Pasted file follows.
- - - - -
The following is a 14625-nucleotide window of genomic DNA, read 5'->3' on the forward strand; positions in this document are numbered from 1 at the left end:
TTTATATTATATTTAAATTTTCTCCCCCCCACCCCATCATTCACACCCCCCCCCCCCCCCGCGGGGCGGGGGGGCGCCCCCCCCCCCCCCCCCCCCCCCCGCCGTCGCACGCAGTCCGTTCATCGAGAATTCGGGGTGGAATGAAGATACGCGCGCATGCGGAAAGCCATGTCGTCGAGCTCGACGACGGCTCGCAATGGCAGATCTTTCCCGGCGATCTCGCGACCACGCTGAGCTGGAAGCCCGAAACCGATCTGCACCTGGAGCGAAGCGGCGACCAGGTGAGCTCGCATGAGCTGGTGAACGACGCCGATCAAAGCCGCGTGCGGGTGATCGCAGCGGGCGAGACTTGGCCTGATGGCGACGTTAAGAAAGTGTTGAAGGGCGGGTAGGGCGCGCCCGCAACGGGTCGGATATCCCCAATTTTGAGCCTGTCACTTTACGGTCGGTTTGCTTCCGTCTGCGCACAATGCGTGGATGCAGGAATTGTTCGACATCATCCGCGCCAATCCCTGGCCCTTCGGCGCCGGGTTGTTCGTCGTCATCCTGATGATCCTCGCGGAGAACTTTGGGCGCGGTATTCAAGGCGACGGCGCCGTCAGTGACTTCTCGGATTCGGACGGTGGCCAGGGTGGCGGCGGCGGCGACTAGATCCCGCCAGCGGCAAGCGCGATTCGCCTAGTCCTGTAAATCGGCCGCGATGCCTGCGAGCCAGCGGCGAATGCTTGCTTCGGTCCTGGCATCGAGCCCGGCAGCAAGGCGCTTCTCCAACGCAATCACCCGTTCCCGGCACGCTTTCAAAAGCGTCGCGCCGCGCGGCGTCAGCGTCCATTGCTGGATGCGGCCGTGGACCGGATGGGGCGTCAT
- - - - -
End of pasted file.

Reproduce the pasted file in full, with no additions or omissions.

The following is a 14625-nucleotide window of genomic DNA, read 5'->3' on the forward strand; positions in this document are numbered from 1 at the left end:
TTTATATTATATTTAAATTTTCTCCCCCCCACCCCATCATTCACACCCCCCCCCCCCCCCGCGGGGCGGGGGGGCGCCCCCCCCCCCCCCCCCCCCCCCCGCCGTCGCACGCAGTCCGTTCATCGAGAATTCGGGGTGGAATGAAGATACGCGCGCATGCGGAAAGCCATGTCGTCGAGCTCGACGACGGCTCGCAATGGCAGATCTTTCCCGGCGATCTCGCGACCACGCTGAGCTGGAAGCCCGAAACCGATCTGCACCTGGAGCGAAGCGGCGACCAGGTGAGCTCGCATGAGCTGGTGAACGACGCCGATCAAAGCCGCGTGCGGGTGATCGCAGCGGGCGAGACTTGGCCTGATGGCGACGTTAAGAAAGTGTTGAAGGGCGGGTAGGGCGCGCCCGCAACGGGTCGGATATCCCCAATTTTGAGCCTGTCACTTTACGGTCGGTTTGCTTCCGTCTGCGCACAATGCGTGGATGCAGGAATTGTTCGACATCATCCGCGCCAATCCCTGGCCCTTCGGCGCCGGGTTGTTCGTCGTCATCCTGATGATCCTCGCGGAGAACTTTGGGCGCGGTATTCAAGGCGACGGCGCCGTCAGTGACTTCTCGGATTCGGACGGTGGCCAGGGTGGCGGCGGCGGCGACTAGATCCCGCCAGCGGCAAGCGCGATTCGCCTAGTCCTGTAAATCGGCCGCGATGCCTGCGAGCCAGCGGCGAATGCTTGCTTCGGTCCTGGCATCGAGCCCGGCAGCAAGGCGCTTCTCCAACGCAATCACCCGTTCCCGGCACGCTTTCAAAAGCGTCGCGCCGCGCGGCGTCAGCGTCCATTGCTGGATGCGGCCGTGGACCGGATGGGGCGTCAT